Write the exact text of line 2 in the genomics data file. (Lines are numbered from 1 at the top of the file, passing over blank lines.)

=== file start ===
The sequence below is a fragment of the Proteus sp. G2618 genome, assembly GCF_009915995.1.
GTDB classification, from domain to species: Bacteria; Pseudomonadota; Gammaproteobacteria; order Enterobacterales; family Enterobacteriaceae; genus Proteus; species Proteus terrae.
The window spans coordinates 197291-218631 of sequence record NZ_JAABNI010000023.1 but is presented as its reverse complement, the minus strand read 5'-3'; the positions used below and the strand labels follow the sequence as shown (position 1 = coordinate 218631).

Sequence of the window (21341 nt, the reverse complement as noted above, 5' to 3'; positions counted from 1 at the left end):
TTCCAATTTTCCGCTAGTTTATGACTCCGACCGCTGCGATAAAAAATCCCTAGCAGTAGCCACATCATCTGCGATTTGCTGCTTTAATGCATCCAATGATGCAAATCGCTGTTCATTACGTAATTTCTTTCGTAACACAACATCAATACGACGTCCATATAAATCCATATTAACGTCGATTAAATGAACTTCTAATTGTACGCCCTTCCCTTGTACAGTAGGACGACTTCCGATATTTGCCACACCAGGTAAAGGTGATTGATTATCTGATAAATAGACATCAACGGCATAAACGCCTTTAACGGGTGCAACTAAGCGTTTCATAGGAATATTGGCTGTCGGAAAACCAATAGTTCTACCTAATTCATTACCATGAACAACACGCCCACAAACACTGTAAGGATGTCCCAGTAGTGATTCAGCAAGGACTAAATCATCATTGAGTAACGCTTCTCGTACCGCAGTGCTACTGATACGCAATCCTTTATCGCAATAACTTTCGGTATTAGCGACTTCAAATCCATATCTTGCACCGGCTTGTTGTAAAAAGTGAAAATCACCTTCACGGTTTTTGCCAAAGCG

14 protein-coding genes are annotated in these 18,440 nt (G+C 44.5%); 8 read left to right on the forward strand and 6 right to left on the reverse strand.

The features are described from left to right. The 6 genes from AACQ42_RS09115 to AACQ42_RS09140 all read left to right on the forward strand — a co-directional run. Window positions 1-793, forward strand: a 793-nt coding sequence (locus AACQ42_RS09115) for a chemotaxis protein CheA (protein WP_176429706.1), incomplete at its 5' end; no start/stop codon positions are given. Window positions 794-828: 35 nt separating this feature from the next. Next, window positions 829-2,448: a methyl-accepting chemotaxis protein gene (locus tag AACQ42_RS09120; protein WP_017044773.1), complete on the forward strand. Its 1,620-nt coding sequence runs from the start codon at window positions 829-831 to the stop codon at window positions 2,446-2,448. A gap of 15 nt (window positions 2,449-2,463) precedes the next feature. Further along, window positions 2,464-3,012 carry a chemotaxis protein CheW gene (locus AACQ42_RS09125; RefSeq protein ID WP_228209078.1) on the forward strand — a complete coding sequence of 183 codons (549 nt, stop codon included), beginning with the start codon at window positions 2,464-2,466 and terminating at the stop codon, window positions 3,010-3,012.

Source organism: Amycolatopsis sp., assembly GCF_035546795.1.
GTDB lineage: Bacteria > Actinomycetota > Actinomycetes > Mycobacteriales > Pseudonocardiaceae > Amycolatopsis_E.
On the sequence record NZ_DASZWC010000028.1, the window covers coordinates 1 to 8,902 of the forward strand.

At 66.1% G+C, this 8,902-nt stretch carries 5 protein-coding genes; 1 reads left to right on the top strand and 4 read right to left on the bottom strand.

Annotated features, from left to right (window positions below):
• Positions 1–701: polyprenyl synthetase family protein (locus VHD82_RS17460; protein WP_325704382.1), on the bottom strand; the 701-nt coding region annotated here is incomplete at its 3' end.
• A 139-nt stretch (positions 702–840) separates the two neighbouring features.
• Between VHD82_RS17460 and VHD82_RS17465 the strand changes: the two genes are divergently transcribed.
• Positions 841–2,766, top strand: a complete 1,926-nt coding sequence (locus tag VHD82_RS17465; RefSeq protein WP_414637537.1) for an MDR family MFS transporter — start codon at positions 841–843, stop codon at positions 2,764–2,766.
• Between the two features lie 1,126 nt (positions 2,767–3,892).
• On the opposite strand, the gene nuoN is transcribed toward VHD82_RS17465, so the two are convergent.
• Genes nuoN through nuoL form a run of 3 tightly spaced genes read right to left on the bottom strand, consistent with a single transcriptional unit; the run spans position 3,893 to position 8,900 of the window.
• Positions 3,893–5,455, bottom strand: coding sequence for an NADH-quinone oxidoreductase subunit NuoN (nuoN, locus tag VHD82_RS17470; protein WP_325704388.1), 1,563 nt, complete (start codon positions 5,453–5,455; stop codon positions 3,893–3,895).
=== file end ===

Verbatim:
GTDB classification, from domain to species: Bacteria; Pseudomonadota; Gammaproteobacteria; order Enterobacterales; family Enterobacteriaceae; genus Proteus; species Proteus terrae.